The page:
The 1940 Statement of Principles on Academic Freedom and Tenure affirms that “teachers are entitled to freedom in the classroom in discussing their subject.” This affirmation was meant to codify understandings of academic freedom commonly accepted in 1940. In recent years these understandings have become controversial. Private groups have sought to regulate classroom instruction, advocating the adoption of statutes that would prohibit teachers from challenging deeply held student beliefs or that would require professors to maintain “diversity” or “balance” in their teaching. Committee A has established this subcommittee to assess arguments made in support of recent legislative efforts in this area.
Freedom in the Classroom (2007), AAUP
Free market capitalism, limited government, individual rights, individual responsibility, enterprise and entrepreneurship are the foundation of a productive and successful American society. To promote and advance scholarly research and teaching about these vital principles, gifts from donors have established an endowment within the University of Illinois Foundation—The Academy on Capitalism and Limited Government Fund. The Fund is overseen by the Academy Fund’s board of directors and it will provide grants for programs, research and activities on the Urbana-Champaign campus in response to proposals submitted by faculty and approved by the Chancellor’s office.
Steven Forbes and Robert Novak are in the neighborhood this week, helping to launch The The Academy on Capitalism and Limited Government Fund’s inaugural conference. As the IlliniPundit would have it, “this is just the beginning of a growing effort to bring more conservative thought to the University of Illinois campus.” I think calling a large research university like the U. of I. ‘liberal’ because it hires a few high-profile critics is like calling the Bank of America ‘generous’ because it sponsors the local cancer drive.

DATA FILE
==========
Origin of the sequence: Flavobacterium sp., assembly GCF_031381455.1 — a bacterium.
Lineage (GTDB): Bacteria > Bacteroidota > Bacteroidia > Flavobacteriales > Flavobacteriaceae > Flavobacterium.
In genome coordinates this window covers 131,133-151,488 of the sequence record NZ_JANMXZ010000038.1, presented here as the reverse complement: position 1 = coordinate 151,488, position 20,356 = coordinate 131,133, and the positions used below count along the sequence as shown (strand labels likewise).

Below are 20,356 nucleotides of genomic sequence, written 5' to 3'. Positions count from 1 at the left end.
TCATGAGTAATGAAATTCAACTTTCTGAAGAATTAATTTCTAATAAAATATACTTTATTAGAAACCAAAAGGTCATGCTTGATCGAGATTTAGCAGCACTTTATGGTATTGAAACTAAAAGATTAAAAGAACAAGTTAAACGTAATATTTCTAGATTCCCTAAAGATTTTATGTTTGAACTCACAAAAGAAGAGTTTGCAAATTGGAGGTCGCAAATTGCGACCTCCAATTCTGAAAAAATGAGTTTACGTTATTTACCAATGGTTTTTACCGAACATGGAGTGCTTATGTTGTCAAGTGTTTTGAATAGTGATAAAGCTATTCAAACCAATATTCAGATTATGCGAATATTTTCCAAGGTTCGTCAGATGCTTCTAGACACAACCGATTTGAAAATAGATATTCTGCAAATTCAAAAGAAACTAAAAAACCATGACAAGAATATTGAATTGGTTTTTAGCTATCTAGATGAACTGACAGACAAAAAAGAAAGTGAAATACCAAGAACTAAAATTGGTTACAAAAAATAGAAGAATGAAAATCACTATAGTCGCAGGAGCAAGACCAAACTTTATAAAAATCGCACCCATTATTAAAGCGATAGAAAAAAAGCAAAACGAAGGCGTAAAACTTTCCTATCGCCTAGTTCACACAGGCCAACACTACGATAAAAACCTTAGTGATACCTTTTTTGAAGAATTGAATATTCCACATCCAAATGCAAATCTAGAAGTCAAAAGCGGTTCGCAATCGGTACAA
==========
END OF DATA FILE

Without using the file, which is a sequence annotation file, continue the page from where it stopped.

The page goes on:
Indeed, as the first comment notes, “I thought we already had such an academy at UIUC. It’s called the School of Business.” Or the Economics department, or… The comment writers then launch a lively but altogether irrelevant discussion of the general education requirements. What’s so unhelpful is that the writers seem unaware of the simple fact that the courses are meant to create a conversation with society at large, not to “represent” each point of view “equally.”
We live, for example, in a culture dominated by white, materially privileged men. No one needs to speak for them; they own most of the microphones. But a good education tries, at least, to offer other voices. Thus the required course in Minority Studies. That’s also why the AAUP is not interested in the specifics. Obviously, if you simply repeat the implicit arguments of the culture around you– capitalism is good, government should be limited– the powers that be will not be upset. If you want to hear that point of view you can turn on the TV.
What I find interesting, though, is the way the Academy (or its founders) seems to have been fooled into believing the bloated self-image of a small number of academic stars. If they spent a little time among the so-called liberal professors they would find that very few are anti-capitalism in any substantive sense. They are more like rich rock star paid to perform their “criticism” and then go home to their expensive cars and big houses. There just are not very many Bonos out there. (Just ask the Graduate Employees Organization.